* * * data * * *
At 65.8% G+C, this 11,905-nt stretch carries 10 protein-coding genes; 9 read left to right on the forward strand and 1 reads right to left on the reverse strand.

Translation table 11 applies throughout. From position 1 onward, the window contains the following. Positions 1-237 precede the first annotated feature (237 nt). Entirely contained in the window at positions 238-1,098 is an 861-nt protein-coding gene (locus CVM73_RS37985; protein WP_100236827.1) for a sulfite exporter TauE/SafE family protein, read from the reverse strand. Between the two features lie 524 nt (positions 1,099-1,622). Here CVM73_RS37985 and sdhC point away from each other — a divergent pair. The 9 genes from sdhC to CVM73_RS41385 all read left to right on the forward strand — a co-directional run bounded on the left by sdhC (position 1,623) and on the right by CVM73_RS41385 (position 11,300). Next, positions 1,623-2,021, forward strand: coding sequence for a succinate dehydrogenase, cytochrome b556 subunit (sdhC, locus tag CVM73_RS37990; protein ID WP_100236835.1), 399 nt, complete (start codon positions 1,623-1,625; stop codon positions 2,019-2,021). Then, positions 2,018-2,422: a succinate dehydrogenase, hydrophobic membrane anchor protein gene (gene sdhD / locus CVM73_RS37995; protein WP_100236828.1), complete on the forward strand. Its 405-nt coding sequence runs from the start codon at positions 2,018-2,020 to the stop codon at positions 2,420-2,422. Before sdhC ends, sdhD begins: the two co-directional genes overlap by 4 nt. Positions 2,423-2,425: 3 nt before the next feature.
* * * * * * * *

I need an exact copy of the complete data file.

At 65.8% G+C, this 11,905-nt stretch carries 10 protein-coding genes; 9 read left to right on the forward strand and 1 reads right to left on the reverse strand.

Translation table 11 applies throughout. From position 1 onward, the window contains the following. Positions 1-237 precede the first annotated feature (237 nt). Entirely contained in the window at positions 238-1,098 is an 861-nt protein-coding gene (locus CVM73_RS37985; protein WP_100236827.1) for a sulfite exporter TauE/SafE family protein, read from the reverse strand. Between the two features lie 524 nt (positions 1,099-1,622). Here CVM73_RS37985 and sdhC point away from each other — a divergent pair. The 9 genes from sdhC to CVM73_RS41385 all read left to right on the forward strand — a co-directional run bounded on the left by sdhC (position 1,623) and on the right by CVM73_RS41385 (position 11,300). Next, positions 1,623-2,021, forward strand: coding sequence for a succinate dehydrogenase, cytochrome b556 subunit (sdhC, locus tag CVM73_RS37990; protein ID WP_100236835.1), 399 nt, complete (start codon positions 1,623-1,625; stop codon positions 2,019-2,021). Then, positions 2,018-2,422: a succinate dehydrogenase, hydrophobic membrane anchor protein gene (gene sdhD / locus CVM73_RS37995; protein WP_100236828.1), complete on the forward strand. Its 405-nt coding sequence runs from the start codon at positions 2,018-2,020 to the stop codon at positions 2,420-2,422. Before sdhC ends, sdhD begins: the two co-directional genes overlap by 4 nt. Positions 2,423-2,425: 3 nt before the next feature.